Richard Alldritt of the UKSA has an excellent blog entry ‘Numbers are Not Enough’ at the RSS’s (beta) StatsUserNet site on the need to have a good grasp of the ‘metadata’ when using official statistics, and even more so, the ‘open data’ that will increasingly be released by central and local authorities.
Dilnot and Blastland have an excellent chapter in Tiger That Isn´t about the way measurement error, gaming, definitions and the whole process of the social construction of data conspire to transform data from what we might think is a transparent representation of the obvious into anything but. They put it extremely well (p. 15; 158):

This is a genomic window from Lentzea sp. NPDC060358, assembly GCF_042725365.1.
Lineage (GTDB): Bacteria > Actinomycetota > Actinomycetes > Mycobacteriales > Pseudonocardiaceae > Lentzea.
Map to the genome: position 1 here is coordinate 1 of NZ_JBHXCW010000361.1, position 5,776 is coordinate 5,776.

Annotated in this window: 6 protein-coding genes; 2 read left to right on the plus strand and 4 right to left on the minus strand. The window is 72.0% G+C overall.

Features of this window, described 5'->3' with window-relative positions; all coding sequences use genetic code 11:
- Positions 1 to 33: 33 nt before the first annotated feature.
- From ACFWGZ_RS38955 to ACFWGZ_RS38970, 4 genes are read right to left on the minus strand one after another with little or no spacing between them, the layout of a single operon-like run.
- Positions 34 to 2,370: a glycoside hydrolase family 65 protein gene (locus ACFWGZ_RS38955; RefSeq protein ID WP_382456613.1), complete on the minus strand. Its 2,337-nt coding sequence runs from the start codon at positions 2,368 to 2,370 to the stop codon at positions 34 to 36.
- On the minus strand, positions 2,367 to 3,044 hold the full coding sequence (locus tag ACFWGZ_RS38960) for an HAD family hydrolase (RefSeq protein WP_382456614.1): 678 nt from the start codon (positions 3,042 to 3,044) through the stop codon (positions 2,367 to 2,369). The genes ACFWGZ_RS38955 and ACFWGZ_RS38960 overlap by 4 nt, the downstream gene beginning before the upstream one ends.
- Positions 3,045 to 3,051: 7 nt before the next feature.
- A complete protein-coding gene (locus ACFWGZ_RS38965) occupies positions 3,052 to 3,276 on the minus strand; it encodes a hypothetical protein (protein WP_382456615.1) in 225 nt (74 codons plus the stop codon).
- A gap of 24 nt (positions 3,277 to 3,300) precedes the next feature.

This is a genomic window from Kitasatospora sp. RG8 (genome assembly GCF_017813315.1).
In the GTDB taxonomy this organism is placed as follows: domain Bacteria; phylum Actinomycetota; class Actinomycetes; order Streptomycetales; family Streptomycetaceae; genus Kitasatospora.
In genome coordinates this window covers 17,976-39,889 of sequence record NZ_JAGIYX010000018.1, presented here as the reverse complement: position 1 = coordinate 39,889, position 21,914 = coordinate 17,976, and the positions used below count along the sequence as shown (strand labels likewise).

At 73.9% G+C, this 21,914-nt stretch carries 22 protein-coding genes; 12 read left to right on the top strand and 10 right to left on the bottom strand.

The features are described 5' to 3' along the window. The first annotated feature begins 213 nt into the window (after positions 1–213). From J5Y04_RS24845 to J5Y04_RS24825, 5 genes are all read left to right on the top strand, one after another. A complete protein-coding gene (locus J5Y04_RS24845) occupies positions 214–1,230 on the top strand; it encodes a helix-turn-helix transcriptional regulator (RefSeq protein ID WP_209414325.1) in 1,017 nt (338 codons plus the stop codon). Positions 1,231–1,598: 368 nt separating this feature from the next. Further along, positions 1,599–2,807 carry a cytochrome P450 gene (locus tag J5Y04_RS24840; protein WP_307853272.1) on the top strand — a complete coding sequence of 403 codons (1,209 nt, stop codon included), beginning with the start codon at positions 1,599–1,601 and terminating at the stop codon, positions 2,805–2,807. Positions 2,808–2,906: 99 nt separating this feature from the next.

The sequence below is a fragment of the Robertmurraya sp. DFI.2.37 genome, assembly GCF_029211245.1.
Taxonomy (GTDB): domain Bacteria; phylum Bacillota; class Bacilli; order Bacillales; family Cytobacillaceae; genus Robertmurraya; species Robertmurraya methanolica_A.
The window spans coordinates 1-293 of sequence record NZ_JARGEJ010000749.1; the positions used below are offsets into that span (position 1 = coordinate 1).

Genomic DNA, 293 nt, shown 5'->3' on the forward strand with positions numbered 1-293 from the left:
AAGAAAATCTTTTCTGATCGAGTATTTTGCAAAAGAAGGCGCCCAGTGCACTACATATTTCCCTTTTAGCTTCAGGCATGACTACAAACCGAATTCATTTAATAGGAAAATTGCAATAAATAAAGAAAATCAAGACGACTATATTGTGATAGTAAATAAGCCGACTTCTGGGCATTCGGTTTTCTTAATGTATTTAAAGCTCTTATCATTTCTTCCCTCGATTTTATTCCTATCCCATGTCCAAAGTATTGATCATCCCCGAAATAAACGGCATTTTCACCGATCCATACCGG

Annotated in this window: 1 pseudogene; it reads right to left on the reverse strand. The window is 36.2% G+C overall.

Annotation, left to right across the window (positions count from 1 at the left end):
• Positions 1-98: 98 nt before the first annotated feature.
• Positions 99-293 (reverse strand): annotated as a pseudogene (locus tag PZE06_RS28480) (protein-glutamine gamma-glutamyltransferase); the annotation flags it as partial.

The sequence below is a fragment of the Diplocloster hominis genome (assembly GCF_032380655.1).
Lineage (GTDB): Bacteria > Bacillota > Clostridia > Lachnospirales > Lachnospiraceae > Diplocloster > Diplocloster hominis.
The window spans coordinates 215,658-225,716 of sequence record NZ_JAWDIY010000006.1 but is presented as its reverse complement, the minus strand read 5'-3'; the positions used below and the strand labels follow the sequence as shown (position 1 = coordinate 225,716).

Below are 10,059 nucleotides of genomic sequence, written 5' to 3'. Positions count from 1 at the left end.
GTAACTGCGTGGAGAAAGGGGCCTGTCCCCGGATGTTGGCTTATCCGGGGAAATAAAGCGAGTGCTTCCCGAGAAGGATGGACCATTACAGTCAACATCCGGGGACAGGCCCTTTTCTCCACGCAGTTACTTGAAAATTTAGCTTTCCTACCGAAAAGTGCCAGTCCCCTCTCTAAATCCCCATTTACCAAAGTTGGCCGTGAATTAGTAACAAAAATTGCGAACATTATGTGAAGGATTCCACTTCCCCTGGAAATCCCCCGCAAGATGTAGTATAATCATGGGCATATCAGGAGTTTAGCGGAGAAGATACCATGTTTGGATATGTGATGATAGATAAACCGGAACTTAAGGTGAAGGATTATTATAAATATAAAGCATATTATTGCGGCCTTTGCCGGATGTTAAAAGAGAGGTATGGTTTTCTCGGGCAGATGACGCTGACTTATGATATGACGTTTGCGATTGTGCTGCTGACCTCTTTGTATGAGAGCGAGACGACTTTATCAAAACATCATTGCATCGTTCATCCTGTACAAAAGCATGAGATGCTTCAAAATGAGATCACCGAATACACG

“we can establish a simple rule. If it has been counted it has been defined, and that will almost always have meant squeezing reality into boxes that don´t fit…The idealised perception of where numbers come from is that someone measures something, the figure is accurate and goes straight in the database. That is about as far from the truth as it is possible to get.”